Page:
However, the most enjoyable part of my internship was getting to interact with the public school students and see how the ABT outreach programs were allowing these students to develop in their execution and appreciation of ballet. Seeing first hand the benefits of educational outreach reinforced my desire to work in educational outreach, and further ignited my passion for arts education. Thus, I greatly appreciated the opportunity to intern with American Ballet Theatre!

 

Wendy Clark

Educational Outreach Intern

Spring 2017

Arabesque Lines; Intelligent Minds

27 Jun
As the semester winds down, school comes to a close, and graduation is in sight, I can hardly believe my 20-week internship with American Ballet Theater is coming to an end. It feels like yesterday that I first walked through the door for my first day. Now I am leaving with more experience and insight than I could have asked for. When you think about dance you imagine the bodies of the dancers. There is a significant amount of energy, training, and sacrifice that each dancer makes to be in the ABT Company and train at the JKO School. However, my internship shined a light on the unsung heroes that are of the education department. The arts administrators in the education department support all of the artistic visions that the artistic staff curates. THEY MAKE THE MAGIC HAPPEN!  It is through their organization that programs are created, maintained, and developed. The education staff is a well oiled machine that works collaboratively and independently assigning different roles to produce the infamous Studio Company, JKO School, National Training Curriculum, Summer Intensive, and Outreach programming. The glamour that is of a premier ballet company is really esteemed because of the people who dedicate so much of themselves to make this company what it is today.

My internship has familiarized me with many insights into the nonprofit arts world. Every budget, email, and marketing flyer gets double and even triple checked. The staff surveys, fields, and handles any and all discrepancies in a situation all while curating the programs, pinning hair into buns, and getting ice for the dancers. These people tirelessly work to make the quote on quote magic happen. I guess what I am trying to say is that the remarkable “lines” and proscenium performance is curated through an efficient assembly “line” of arts administrators that love and honor the arts that is ABT.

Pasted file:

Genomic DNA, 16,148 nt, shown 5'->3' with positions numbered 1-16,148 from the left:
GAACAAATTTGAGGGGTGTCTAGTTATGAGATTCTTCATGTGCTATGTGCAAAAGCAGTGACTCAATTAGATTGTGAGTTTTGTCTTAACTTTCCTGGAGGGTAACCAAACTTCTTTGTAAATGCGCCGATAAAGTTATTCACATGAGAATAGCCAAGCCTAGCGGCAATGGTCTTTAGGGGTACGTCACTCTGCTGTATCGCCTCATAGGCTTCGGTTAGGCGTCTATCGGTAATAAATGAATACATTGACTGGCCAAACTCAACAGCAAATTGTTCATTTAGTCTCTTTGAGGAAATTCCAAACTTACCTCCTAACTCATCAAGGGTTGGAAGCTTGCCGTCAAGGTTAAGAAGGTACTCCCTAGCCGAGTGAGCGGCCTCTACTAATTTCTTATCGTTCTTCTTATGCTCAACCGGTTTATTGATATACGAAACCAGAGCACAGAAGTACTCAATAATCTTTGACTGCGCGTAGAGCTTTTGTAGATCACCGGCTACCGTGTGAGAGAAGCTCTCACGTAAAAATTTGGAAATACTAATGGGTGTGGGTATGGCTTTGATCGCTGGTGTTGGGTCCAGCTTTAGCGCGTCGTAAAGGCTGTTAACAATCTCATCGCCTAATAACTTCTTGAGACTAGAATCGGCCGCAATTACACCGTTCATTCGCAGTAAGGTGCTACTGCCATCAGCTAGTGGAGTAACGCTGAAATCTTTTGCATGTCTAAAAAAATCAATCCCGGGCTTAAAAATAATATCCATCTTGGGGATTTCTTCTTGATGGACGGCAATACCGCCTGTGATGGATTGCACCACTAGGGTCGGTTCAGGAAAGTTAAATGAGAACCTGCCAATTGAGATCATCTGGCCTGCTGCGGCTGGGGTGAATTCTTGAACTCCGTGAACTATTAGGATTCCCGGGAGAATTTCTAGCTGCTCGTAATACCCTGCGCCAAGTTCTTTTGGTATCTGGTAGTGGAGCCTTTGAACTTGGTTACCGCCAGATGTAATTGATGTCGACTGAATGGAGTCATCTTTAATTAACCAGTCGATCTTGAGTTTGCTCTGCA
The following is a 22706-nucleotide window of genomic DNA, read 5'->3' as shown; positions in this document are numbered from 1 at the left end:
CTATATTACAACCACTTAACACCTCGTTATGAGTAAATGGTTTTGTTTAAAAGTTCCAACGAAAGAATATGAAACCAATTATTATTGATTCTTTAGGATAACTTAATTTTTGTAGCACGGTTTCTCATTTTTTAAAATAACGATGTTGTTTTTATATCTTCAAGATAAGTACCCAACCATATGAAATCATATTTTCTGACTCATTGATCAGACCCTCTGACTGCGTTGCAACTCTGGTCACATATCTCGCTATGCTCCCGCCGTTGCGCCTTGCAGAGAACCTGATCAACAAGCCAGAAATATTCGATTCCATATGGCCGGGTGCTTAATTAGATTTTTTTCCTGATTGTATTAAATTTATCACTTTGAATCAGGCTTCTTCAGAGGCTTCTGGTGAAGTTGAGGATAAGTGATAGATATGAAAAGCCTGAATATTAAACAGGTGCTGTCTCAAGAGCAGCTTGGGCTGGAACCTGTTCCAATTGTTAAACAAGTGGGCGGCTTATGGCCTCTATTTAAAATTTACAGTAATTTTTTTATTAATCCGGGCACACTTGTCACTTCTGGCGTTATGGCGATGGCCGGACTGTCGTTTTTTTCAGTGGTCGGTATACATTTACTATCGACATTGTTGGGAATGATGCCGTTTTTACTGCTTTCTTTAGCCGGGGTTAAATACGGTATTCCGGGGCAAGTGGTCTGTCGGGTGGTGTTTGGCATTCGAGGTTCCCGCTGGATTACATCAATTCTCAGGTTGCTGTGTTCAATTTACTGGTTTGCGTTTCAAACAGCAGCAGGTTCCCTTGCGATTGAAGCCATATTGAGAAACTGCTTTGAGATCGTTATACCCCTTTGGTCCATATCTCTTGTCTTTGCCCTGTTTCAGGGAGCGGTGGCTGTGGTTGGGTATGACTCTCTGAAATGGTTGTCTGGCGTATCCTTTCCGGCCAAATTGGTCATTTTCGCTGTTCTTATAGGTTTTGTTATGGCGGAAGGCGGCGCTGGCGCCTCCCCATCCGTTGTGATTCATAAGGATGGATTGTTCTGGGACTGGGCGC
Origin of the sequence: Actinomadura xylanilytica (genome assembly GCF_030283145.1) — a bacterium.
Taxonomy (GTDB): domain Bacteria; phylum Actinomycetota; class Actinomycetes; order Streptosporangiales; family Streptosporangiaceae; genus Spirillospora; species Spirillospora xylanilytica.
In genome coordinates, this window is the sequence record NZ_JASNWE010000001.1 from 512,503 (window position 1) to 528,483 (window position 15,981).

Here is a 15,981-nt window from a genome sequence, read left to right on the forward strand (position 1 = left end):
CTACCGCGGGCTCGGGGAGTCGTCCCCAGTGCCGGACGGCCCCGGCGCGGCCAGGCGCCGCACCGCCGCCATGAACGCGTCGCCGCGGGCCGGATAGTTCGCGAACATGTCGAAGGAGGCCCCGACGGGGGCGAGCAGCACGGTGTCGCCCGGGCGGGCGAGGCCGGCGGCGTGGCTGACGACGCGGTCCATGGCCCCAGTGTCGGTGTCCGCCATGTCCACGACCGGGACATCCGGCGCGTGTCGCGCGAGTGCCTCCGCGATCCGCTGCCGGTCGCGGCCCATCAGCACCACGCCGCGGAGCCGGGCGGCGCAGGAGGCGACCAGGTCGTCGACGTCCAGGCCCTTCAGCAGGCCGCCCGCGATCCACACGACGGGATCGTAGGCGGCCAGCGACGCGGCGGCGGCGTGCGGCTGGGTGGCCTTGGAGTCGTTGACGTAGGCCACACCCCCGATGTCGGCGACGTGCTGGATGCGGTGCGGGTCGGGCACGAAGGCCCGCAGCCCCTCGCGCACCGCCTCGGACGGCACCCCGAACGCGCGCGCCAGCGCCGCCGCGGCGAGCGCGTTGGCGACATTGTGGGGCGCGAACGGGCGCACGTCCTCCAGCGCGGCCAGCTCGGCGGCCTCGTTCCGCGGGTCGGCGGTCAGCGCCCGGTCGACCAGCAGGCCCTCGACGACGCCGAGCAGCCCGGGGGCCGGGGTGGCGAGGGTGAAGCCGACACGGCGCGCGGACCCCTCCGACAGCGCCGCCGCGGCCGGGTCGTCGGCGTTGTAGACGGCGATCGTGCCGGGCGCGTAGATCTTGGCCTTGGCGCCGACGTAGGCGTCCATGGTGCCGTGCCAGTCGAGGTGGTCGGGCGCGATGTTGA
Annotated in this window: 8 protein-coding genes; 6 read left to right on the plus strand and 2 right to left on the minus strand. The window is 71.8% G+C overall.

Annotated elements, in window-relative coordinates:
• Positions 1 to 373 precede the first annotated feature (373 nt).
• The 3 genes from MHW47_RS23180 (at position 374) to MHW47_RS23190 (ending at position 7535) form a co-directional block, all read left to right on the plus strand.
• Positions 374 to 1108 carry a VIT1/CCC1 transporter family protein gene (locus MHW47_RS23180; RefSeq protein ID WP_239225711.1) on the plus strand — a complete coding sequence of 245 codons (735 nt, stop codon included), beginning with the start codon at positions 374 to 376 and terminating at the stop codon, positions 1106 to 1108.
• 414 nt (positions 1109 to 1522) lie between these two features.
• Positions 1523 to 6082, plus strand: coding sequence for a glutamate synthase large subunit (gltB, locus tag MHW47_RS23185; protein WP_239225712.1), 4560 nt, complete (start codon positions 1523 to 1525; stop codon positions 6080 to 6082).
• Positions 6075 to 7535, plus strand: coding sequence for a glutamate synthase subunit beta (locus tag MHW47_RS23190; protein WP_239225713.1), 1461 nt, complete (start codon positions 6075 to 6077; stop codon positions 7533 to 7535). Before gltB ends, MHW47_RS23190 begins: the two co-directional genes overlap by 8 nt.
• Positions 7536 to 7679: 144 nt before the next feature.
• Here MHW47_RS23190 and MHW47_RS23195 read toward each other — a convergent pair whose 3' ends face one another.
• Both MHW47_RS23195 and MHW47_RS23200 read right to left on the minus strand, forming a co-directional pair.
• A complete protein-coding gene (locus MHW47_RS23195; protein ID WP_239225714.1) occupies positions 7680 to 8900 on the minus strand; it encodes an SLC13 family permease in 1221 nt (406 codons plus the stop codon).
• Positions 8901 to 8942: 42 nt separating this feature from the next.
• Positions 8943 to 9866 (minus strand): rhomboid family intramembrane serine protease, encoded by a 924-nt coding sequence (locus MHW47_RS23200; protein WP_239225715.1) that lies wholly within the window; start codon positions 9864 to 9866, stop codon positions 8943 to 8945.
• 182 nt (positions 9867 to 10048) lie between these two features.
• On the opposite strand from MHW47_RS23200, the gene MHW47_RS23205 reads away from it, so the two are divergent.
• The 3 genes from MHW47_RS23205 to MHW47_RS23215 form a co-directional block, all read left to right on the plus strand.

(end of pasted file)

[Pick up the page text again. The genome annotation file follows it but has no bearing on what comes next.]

I cannot thank the JKO School and the education department for their teaching. I never had a moment when I felt that I did not belong. The arts need us! From the data entry to the pancaking of ballet shoes, to the excel spreadsheets to the recitals. There was never a dull moment. I am so happy to have had this experience and professional insight into the administrative environment of arts management.  I especially cannot thank Rebecca, Katie F., and Katie C. for giving me this amazing opportunity to learn from people who have so much talent and expertise in what they do. I am so happy to end this internship with ABT’s season at the MET. It is a true testament that my 20 weeks of work has compiled to Lincoln Center. This has been an all-encompassing experience of seeing the work of the artistic and administrative worlds collide on America’s most notable arts campus.

Brittany Biolo
JKO School Intern
Spring 2017

An experience I will cherish for life..!

23 Jun
The National Training Curriculum internship at American Ballet Theatre has been such a rewarding and fulfilling experience. I learned so much the past three months at ABT. ABT is an amazing institution and I consider myself extremely lucky for being able to work so close with such talented people.

This internship was also a great opportunity for me as I could experience what I learned at my NYU masters program in Dance Education in practice. The staff had good work ethic that kept the company functioning at its peak. I learned how emphasis on quality, sense of teamwork and responsibility are important principles to create a strong work ethic.

Last but not least, working at ABT and assisting the NTC manager and the Affiliate Exam Coordinator made me realize how much work goes into running the NTC program. I have great respect for my mentors and the skills I gained through this program I will cherish them for life. I would like to thank them and the American Ballet Theatre for giving me this chance.

Ester Migioni
National Training Curriculum Intern
Spring 2017

A Fouetté Turn Into My New Internship

22 Jan